The accelerating crisis in the state is a product of the criminal response of state authorities to the virus. Despite a population of over 96,000 inmates, statewide only 43,272 COVID-19 tests have been administered since the beginning of the pandemic. Furthermore, health and prison experts’ recommendation that all non-violent and at-risk criminals be immediately released has been ignored. On April 2, Republican Governor and Trump acolyte Ron DeSantis responded to desperate pleas to reduce the prison population to slow the virus’ spread, stating, “I don’t see how in a time of pandemic, where people are on edge already, [that] releasing felons in society would make a whole lot of sense.”

The reluctance is undoubtedly tied to the profitability of Florida’s prison labor. Every year, 3,500 inmates in the state perform unpaid work, logging 17.7 million hours in the last five years and generating around $450 million in value according to the Florida Times-Union. This does not take into account the state’s thousands-strong share of the US’s “paid” prison workers who typically earn between $0.14 and $1.50 an hour.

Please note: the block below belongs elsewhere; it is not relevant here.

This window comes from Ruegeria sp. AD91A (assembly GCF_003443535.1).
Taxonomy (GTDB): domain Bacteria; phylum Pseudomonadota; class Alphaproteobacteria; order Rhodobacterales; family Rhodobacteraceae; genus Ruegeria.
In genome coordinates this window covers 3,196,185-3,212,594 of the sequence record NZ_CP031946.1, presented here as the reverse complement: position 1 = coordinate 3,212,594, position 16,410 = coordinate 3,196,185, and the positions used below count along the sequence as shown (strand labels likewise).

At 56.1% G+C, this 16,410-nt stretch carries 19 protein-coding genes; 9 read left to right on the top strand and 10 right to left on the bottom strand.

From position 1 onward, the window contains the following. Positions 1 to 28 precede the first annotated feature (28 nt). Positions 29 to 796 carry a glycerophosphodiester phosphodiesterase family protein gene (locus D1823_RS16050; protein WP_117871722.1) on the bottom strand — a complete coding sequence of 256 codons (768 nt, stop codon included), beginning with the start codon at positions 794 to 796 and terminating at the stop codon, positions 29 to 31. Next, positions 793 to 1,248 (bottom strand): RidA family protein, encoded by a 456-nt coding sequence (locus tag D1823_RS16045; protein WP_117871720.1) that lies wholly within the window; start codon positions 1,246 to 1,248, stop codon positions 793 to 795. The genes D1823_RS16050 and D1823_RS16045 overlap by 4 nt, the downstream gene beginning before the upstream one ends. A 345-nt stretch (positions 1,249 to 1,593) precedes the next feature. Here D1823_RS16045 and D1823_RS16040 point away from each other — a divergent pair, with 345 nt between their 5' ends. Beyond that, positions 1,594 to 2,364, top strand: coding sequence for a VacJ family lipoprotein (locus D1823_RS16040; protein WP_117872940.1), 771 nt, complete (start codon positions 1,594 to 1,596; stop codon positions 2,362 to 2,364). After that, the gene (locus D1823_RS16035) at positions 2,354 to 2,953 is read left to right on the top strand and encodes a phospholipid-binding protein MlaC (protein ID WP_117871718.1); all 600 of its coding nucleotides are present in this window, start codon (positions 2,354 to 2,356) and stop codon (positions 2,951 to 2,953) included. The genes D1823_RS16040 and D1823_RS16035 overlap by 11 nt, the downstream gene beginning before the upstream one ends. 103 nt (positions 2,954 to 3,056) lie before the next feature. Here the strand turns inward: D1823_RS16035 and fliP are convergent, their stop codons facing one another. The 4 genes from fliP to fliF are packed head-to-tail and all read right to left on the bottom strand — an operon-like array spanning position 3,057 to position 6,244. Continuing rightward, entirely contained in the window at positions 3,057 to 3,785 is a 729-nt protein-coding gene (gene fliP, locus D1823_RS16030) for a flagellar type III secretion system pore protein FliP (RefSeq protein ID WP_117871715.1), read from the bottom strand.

In California, where there have now been over 475,000 confirmed coronavirus infections, prisons have also seen an intensifying death rate. The California Institute for Men in Chino has 1,047 confirmed cases and 19 deaths. While at the infamous San Quentin prison, at least 19 inmates have died from the virus, including 10 who were on death row. Despite Democratic Governor Gavin Newsom’s March 2019 moratorium on executions, the state has allowed the virus to do its dirty work.

In response to the outbreak at the prison, the state has converted a building at the prison into a 110-bed alternative care site. An external vendor has also been hired to give the prison a one-time deep clean. This is too little, too late. Of the prison’s 3,800 inmates, 2,185 have tested positive for the virus.